Multigame contact: Experimental evidence from infinitely repeated prisoner’s dilemma (with Joao Montez, Catherine Roux, and Christian Thöni)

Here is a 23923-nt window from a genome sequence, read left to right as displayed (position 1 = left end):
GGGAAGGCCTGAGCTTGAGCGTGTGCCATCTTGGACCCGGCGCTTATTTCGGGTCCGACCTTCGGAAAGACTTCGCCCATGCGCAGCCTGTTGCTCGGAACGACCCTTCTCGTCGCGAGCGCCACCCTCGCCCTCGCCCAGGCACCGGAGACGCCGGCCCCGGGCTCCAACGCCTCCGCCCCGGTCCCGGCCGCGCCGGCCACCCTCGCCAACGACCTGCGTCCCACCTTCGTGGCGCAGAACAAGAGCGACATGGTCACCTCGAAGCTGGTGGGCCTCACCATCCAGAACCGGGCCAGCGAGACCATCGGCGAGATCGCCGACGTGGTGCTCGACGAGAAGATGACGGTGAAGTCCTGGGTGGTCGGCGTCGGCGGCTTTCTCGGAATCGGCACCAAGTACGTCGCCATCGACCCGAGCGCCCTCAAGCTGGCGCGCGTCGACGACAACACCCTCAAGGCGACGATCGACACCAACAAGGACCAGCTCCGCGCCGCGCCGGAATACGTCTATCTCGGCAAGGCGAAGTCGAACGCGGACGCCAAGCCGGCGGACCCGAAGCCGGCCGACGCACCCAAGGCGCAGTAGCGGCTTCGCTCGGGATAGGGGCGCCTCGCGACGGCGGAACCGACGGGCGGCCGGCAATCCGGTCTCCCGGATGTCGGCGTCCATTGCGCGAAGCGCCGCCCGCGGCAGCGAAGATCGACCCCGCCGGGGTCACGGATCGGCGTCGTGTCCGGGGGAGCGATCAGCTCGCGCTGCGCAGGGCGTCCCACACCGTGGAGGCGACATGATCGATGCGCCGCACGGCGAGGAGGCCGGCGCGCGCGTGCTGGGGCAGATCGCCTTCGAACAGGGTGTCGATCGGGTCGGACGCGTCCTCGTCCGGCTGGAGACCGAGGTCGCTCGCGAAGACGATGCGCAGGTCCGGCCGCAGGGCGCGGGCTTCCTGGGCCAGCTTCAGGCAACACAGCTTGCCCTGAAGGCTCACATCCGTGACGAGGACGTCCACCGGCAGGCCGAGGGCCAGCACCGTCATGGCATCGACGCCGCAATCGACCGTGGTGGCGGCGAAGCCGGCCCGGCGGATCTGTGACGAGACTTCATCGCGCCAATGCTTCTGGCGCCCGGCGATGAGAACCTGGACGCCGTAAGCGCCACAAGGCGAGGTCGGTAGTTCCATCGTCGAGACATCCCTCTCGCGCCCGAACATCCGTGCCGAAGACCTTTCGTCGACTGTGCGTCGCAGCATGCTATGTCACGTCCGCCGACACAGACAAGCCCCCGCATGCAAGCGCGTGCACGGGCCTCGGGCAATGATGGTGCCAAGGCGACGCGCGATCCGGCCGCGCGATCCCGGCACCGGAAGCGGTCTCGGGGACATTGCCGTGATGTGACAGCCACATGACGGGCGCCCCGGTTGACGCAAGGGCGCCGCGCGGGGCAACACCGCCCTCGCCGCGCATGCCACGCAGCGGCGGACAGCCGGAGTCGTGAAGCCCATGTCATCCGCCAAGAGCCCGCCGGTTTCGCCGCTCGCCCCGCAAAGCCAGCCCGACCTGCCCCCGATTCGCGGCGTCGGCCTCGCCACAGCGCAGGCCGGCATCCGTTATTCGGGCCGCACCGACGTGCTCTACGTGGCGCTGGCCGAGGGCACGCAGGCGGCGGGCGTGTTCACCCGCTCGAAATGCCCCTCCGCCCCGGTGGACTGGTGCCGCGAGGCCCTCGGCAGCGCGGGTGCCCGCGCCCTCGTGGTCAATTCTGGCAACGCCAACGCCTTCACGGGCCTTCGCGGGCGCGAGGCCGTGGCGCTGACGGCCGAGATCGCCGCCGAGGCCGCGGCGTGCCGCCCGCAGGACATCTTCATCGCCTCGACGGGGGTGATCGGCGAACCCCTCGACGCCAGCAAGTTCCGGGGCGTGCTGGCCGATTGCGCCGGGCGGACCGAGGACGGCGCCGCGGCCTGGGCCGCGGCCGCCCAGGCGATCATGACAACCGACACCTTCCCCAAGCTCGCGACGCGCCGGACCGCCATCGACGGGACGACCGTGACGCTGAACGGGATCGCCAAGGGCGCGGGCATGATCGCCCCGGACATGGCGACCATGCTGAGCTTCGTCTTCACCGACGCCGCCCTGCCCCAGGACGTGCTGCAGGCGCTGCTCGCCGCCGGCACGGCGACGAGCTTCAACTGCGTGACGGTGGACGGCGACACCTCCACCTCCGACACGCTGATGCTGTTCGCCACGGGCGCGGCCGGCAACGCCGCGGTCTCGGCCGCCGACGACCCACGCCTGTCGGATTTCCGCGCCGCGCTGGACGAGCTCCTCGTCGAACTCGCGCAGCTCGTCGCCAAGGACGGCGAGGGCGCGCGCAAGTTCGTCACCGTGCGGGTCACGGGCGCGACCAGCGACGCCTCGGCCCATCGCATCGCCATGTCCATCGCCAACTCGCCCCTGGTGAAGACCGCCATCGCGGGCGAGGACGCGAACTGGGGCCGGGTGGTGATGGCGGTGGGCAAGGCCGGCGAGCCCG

We present an experimental design for a laboratory experiment. We want to investigate if and how playing multiple games simultaneously affects prospects of a cooperative outcome. We study indefinitely repeated prisoner’s dilemma games. In a between subjects design, we will compare subjects playing a single game to subjects playing two games in parallel. The payoffs of the two games add up to the payoffs of the single game. We will also compare subjects playing the two games with a single partner to subjects playing the two games with two different partners. When the two games are scaled-down versions of the single game, multigame contact should not improve cooperation (Bernheim and Whinston 1990), independent of whether playing with a single partner or two different partners. However, if we divide the single game in two prisoner’s dilemmas such that cooperation is easier in one than in the other, we expect more cooperation in situations where both games are played with a single partner compared to different partners.